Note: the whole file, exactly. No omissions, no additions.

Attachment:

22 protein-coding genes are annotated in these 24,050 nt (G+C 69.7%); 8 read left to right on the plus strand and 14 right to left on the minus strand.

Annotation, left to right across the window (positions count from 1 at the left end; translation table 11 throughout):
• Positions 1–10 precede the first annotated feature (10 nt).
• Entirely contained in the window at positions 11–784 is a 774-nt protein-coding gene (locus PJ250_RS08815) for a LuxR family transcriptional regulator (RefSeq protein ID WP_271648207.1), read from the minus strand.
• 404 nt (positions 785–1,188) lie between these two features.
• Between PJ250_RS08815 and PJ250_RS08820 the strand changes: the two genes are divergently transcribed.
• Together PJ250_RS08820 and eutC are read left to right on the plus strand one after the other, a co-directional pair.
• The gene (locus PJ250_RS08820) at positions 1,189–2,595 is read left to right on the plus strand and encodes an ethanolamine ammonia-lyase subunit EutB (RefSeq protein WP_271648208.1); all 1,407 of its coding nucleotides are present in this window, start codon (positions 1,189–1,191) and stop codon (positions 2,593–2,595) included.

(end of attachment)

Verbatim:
22 protein-coding genes are annotated in these 24,050 nt (G+C 69.7%); 8 read left to right on the plus strand and 14 right to left on the minus strand.

Annotation, left to right across the window (positions count from 1 at the left end; translation table 11 throughout):
• Positions 1–10 precede the first annotated feature (10 nt).
• Entirely contained in the window at positions 11–784 is a 774-nt protein-coding gene (locus PJ250_RS08815) for a LuxR family transcriptional regulator (RefSeq protein ID WP_271648207.1), read from the minus strand.
• 404 nt (positions 785–1,188) lie between these two features.
• Between PJ250_RS08815 and PJ250_RS08820 the strand changes: the two genes are divergently transcribed.
• Together PJ250_RS08820 and eutC are read left to right on the plus strand one after the other, a co-directional pair.
• The gene (locus PJ250_RS08820) at positions 1,189–2,595 is read left to right on the plus strand and encodes an ethanolamine ammonia-lyase subunit EutB (RefSeq protein WP_271648208.1); all 1,407 of its coding nucleotides are present in this window, start codon (positions 1,189–1,191) and stop codon (positions 2,593–2,595) included.